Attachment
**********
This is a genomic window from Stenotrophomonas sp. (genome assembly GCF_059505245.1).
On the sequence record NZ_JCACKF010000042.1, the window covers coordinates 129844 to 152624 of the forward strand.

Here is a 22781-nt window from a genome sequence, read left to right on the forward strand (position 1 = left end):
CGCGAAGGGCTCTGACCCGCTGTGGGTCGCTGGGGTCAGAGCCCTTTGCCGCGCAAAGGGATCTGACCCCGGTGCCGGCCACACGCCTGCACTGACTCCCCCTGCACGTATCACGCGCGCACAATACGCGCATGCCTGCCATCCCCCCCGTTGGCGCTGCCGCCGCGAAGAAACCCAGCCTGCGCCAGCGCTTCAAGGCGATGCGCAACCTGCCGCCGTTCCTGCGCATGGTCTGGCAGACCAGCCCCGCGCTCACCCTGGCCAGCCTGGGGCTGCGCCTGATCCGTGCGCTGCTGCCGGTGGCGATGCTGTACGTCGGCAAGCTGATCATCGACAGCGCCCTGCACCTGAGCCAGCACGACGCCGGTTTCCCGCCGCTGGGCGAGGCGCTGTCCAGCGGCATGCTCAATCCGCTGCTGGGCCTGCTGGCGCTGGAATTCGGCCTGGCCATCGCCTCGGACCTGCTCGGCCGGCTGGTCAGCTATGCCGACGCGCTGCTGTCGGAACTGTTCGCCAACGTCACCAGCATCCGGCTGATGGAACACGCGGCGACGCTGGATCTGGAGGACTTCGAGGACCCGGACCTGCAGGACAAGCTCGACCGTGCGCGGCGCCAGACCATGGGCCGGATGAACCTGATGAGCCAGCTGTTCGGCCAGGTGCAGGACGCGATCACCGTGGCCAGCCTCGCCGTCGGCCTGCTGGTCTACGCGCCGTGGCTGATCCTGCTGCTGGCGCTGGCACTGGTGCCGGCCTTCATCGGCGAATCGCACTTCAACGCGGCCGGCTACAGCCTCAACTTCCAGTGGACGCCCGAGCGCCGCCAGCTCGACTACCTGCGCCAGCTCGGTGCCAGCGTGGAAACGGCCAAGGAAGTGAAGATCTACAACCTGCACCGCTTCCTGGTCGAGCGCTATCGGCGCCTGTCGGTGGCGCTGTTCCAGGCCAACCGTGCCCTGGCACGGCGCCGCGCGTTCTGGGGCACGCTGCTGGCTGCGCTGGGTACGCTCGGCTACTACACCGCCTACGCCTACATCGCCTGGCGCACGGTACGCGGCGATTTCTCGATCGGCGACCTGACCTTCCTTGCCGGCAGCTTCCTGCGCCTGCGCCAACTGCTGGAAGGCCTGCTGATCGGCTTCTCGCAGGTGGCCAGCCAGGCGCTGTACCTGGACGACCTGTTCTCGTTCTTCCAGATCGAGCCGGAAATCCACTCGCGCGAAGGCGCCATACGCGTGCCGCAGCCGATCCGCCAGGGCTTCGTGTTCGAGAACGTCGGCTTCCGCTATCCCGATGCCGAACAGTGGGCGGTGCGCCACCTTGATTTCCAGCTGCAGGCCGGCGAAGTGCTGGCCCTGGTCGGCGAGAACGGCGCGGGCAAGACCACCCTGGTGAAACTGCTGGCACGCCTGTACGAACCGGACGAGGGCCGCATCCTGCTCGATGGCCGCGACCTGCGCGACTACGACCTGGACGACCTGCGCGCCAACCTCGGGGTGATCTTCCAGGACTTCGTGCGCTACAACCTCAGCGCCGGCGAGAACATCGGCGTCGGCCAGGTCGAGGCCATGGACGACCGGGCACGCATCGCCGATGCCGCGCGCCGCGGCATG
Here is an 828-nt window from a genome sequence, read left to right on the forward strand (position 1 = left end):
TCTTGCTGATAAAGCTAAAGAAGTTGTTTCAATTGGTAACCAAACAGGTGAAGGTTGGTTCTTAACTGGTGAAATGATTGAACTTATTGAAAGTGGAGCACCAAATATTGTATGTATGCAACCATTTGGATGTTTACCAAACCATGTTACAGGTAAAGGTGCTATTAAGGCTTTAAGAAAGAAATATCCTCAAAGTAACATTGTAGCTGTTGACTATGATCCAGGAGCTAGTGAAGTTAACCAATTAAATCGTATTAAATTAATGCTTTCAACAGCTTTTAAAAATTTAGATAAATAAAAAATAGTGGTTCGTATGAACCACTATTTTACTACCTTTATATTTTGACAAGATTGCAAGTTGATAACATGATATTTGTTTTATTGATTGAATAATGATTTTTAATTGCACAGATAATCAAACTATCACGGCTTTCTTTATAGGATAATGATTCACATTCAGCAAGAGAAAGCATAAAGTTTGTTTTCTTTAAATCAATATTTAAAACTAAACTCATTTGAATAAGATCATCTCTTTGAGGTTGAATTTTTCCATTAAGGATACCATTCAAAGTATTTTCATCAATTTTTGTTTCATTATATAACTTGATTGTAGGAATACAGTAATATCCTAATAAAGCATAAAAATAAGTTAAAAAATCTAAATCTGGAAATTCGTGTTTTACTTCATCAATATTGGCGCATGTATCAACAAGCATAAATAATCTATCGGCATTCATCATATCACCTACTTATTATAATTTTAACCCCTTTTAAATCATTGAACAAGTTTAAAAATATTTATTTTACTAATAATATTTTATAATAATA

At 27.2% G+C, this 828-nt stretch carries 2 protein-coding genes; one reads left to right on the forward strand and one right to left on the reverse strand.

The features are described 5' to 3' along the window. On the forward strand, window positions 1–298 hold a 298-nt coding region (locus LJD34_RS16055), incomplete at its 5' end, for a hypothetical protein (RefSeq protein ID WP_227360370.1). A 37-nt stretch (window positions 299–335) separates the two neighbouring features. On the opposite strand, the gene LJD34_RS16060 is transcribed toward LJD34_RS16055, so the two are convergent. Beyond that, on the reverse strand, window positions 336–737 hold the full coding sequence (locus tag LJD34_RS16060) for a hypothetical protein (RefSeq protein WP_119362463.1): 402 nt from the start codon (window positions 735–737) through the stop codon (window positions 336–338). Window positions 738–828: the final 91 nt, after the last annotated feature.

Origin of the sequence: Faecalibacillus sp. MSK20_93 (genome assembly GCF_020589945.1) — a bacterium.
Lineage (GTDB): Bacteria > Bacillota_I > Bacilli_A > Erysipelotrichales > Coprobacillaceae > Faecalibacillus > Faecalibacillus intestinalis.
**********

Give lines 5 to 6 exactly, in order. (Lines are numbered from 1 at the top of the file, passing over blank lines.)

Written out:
Here is an 828-nt window from a genome sequence, read left to right on the forward strand (position 1 = left end):
TCTTGCTGATAAAGCTAAAGAAGTTGTTTCAATTGGTAACCAAACAGGTGAAGGTTGGTTCTTAACTGGTGAAATGATTGAACTTATTGAAAGTGGAGCACCAAATATTGTATGTATGCAACCATTTGGATGTTTACCAAACCATGTTACAGGTAAAGGTGCTATTAAGGCTTTAAGAAAGAAATATCCTCAAAGTAACATTGTAGCTGTTGACTATGATCCAGGAGCTAGTGAAGTTAACCAATTAAATCGTATTAAATTAATGCTTTCAACAGCTTTTAAAAATTTAGATAAATAAAAAATAGTGGTTCGTATGAACCACTATTTTACTACCTTTATATTTTGACAAGATTGCAAGTTGATAACATGATATTTGTTTTATTGATTGAATAATGATTTTTAATTGCACAGATAATCAAACTATCACGGCTTTCTTTATAGGATAATGATTCACATTCAGCAAGAGAAAGCATAAAGTTTGTTTTCTTTAAATCAATATTTAAAACTAAACTCATTTGAATAAGATCATCTCTTTGAGGTTGAATTTTTCCATTAAGGATACCATTCAAAGTATTTTCATCAATTTTTGTTTCATTATATAACTTGATTGTAGGAATACAGTAATATCCTAATAAAGCATAAAAATAAGTTAAAAAATCTAAATCTGGAAATTCGTGTTTTACTTCATCAATATTGGCGCATGTATCAACAAGCATAAATAATCTATCGGCATTCATCATATCACCTACTTATTATAATTTTAACCCCTTTTAAATCATTGAACAAGTTTAAAAATATTTATTTTACTAATAATATTTTATAATAATA